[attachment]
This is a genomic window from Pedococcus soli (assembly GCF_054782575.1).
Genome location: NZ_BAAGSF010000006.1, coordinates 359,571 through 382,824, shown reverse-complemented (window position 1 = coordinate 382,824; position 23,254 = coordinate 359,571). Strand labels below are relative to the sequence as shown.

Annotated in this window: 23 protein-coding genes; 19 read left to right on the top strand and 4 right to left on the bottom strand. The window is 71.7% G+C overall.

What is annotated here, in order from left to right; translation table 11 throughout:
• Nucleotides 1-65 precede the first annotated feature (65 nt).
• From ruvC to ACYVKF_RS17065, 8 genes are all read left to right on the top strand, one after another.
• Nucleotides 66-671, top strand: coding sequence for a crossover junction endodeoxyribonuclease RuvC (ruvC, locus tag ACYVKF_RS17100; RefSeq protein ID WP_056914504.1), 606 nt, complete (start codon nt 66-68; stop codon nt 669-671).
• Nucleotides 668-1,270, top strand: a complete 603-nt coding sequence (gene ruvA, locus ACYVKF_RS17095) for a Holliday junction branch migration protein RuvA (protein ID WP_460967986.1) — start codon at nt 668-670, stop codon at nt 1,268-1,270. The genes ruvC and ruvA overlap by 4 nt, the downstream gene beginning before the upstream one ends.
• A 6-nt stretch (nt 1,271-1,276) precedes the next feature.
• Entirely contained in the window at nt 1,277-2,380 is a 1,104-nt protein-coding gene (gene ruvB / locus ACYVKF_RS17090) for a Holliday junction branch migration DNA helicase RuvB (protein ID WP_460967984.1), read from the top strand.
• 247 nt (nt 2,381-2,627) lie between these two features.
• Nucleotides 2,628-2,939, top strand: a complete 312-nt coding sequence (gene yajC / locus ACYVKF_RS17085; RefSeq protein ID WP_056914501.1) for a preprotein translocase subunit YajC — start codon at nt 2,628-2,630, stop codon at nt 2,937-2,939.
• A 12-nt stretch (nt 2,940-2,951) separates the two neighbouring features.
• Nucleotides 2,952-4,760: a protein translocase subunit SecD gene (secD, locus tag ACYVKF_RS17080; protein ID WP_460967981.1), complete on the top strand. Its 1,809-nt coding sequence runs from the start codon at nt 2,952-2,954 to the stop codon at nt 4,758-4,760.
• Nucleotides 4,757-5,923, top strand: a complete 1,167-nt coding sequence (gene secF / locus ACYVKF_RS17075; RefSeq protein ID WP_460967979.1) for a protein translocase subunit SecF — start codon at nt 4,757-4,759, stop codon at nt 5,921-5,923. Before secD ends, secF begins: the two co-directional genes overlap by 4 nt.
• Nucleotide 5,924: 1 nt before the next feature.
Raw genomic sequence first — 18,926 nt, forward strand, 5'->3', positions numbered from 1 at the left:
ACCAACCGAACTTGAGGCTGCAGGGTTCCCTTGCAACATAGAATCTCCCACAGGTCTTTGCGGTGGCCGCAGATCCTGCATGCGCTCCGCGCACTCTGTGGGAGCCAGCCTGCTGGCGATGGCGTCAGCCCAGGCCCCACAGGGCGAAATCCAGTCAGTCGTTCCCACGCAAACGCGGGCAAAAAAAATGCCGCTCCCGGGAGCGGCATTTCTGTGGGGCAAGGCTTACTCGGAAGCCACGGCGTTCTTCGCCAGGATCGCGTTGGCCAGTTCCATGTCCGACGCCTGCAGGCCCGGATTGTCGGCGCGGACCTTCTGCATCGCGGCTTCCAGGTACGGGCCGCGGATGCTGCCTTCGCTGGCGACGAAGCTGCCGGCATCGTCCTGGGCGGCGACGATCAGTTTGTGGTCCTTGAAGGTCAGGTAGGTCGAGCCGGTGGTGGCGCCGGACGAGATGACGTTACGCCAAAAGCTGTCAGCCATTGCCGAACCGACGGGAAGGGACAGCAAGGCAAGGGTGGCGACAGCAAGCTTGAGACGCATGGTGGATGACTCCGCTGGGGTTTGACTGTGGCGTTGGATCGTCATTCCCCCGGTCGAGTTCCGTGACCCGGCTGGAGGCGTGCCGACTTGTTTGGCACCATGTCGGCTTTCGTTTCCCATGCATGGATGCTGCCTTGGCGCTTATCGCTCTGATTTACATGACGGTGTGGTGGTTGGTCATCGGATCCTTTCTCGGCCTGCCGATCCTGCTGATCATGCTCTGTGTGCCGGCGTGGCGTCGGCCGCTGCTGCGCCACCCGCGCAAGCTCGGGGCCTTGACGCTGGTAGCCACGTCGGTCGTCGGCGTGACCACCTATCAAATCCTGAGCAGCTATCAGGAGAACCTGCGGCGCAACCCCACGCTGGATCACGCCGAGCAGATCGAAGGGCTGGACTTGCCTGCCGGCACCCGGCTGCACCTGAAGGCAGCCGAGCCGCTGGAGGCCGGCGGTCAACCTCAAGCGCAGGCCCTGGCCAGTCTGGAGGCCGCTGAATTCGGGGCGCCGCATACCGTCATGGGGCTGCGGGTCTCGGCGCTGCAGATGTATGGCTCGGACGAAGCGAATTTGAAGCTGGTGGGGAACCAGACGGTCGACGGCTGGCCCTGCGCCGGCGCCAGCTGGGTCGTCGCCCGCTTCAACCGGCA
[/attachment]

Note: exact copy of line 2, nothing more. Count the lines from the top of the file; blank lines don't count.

Genome location: NZ_BAAGSF010000006.1, coordinates 359,571 through 382,824, shown reverse-complemented (window position 1 = coordinate 382,824; position 23,254 = coordinate 359,571). Strand labels below are relative to the sequence as shown.